Lesson Planning

8 June 2020 0 By NQT Resources

I used to struggle a lot with lesson planning. For me, it wasn’t because I couldn’t do it, I just panicked so much, because I lacked confidence. I’d get hung up on all sorts of things, and in the end stay up really late, and wake up exhausted and feeling deflated.

So here’s how to go about things in a clever way: first of all: Take a deep breath, and take it one step at a time.

Start with your lesson objective. What do you want your students to be able to do at the end of the lesson? And next: how can you achieve it? First of all, break it down. Here’s a link to the info-graphic above that’ll help you to break things down, and plan more efficiently.

In languages, I’d look for one activity per skill, so that the students will be busy speaking, listening, reading and finally writing. If you don’t always manage to cover all of those skills in a lesson that’s okay. Just make sure to keep things balanced, and catch up with a skill you might have neglected, in your next lesson.

Start by either waking your students up, or settling them down, depending on the year group and the time of day, with a starter at the beginning of your lesson. This activity should not exceed 5-10 minutes. It’s really just to set the tone for your lesson, and to refresh their memory, or introduce something new in an engaging way.

Are you starting a new topic, or do you need them to revise a topic you’re already working with? Depending on that, you’ll plan your starter.

Photo by Andrea Piacquadio from Pexels

You can give them a small starter task as they enter the room, and they will sit down, and start working on it, as you’ve already set the tone for the lesson by having them enter the classroom quietly, and calmly, whilst you give them a sheet with the task at the door, or point to the board, and put a shushing finger to your lips to indicate that it’s a quiet task. This can be anything from a riddle, linked to your topic / lesson objective to a word search, or a math exercise.

Here’s a list of starters that work for me, and it also contains a link to a really useful Starter Generator for PowerPoint.

If you want to wake your students up, make it a bit of a thrilling starter, where they have to get moving, but make sure it all still fits into your 5-10 minutes, and be strict with that otherwise you’ll quickly run out of time, without reaching your lesson objective. 

The starter will already cover at least one of your four skills, so now find an activity for each of the other 3 skills. Leave the writing task to the end, and make sure to leave enough time for them to finish it.

Also make sure to differentiate it according to levels in your class. You might have special needs, give them a writing frame, or a slightly amended task that makes it achievable for them, but still progresses your students. In languages, you could give them a crib sheet with an easier version of the text the other students are working on, or a gap fill with the vocabulary they need in a box.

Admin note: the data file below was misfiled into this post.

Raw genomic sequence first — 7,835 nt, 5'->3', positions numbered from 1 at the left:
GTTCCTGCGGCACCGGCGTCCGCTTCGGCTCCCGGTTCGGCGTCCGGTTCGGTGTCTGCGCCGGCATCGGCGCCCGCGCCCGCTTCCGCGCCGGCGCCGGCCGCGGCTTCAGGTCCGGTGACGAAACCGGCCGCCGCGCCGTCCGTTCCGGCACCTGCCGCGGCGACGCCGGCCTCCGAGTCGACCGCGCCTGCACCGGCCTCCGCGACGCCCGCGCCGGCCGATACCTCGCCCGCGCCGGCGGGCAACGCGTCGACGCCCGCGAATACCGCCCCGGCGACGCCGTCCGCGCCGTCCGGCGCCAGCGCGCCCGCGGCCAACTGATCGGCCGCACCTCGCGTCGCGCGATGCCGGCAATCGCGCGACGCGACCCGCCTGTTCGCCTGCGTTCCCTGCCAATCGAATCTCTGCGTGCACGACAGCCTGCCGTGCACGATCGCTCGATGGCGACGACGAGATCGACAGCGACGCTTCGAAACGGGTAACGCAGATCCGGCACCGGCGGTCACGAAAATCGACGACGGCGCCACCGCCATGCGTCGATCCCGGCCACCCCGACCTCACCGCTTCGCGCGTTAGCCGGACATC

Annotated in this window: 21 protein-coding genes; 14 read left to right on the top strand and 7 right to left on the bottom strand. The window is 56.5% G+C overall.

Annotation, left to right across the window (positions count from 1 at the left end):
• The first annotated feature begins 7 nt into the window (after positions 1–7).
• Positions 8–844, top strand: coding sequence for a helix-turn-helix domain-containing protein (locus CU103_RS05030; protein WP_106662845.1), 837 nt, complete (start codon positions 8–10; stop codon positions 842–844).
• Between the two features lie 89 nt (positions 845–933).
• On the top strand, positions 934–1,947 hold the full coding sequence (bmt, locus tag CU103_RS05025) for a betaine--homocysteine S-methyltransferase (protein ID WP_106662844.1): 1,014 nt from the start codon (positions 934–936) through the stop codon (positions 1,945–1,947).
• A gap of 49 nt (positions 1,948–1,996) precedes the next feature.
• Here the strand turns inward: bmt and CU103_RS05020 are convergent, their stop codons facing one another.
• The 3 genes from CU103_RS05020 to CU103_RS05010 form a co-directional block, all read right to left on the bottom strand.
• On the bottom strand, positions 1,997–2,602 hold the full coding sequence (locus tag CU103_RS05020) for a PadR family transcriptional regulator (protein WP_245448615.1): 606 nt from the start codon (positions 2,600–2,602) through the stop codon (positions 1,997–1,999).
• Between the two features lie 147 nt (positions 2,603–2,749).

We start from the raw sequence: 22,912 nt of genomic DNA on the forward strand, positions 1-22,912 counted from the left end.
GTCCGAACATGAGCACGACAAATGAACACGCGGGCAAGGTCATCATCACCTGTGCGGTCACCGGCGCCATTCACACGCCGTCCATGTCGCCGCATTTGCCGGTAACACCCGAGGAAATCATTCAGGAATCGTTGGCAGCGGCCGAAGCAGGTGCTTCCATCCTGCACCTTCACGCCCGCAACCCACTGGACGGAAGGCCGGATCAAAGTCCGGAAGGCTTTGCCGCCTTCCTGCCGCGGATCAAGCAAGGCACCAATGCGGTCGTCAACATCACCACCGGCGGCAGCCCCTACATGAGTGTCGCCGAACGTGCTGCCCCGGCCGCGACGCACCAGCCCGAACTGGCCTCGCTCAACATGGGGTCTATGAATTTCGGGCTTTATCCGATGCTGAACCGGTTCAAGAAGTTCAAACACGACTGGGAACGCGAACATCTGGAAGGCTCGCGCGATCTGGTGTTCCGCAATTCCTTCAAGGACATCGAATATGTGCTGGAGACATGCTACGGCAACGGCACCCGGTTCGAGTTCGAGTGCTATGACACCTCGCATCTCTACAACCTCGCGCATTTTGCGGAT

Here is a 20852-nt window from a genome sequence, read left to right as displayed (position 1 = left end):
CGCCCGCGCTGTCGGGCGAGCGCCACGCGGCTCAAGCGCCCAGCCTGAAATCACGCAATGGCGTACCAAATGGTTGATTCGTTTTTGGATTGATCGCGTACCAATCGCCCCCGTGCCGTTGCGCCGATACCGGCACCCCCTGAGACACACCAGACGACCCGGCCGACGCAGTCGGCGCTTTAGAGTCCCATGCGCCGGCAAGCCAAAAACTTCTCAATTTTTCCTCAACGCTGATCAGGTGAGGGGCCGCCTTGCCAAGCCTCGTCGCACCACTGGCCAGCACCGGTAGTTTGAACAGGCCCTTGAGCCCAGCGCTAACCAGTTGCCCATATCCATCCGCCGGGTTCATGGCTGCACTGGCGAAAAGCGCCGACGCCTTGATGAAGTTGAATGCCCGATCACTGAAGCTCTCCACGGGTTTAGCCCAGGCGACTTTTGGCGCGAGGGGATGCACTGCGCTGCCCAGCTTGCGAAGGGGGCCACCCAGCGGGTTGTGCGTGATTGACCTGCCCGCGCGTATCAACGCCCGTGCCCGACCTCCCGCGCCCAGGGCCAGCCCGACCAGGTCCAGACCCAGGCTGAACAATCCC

Do the same for your high achievers. Stretch them, by adding something more sophisticated. You can simply ask them to write more complex sentences (but word it in a way that makes it very clear what you mean), to include at least x amount of adjectives, verbs, etc. Or you can give them an entirely different task that still deals with the topic, but is significantly harder. It doesn’t always have to be the holy grail of sophistication, but throw something special in once in a while, and differentiate as you go. I recommend setting up a challenge wall with different topics that you can refer to whenever you need it, in order to have writing frames and stretching materials ready. Here’s a blogpost about challenge walls.

Photo by Pixabay from Pexels

If you want to give your students more freedom, and have them decide which level of difficulty they want to go with, put traffic lights on the board, and explain to them what the options are (green=easy, orange= medium, red = sophisticated).

Make them want to achieve, make it competitive, by promising a merit, or a prize to the person who manages to write most adjectives, most words, etc.

You can also make your students compete against the clock, where they have to achieve a certain thing, for example: find 15 words in the text that are used for cooking in one minute. Go, go, go!!

It is very important to make sure everyone has understood the task. Triple check to be on the safe side. Explain it once, now have a high achieving student repeat the task, and finally let a lower achieving student explain what needs to be done. 

Over-explaining is worth it, it’s always better than having many students not understand it and having to individually go around re-explaining it. Also let them know why they’re doing a task, and how it will help them reach the next level. If they don’t know why they are supposed to do something, they might be reluctant to engage, which is only natural. Wouldn’t you?

Make sure to praise your students if they produce good work, and tell them that they are making good progress.

Remember your assessment for learning. Circulate the room to check what your students are writing, and if there are any questions. If it turns out they haven’t understood, stop the activity, and re-explain the task.

Stop the lesson 5 minutes before it officially ends, in order to do a plenary. This can be a mini whiteboard challenge, or they can earn to leave 2 minutes early, if they tell you something they’ve learned today, or anything else that makes it easy for you to determine if the class has met the lesson objective, and where you have to work harder to get them there.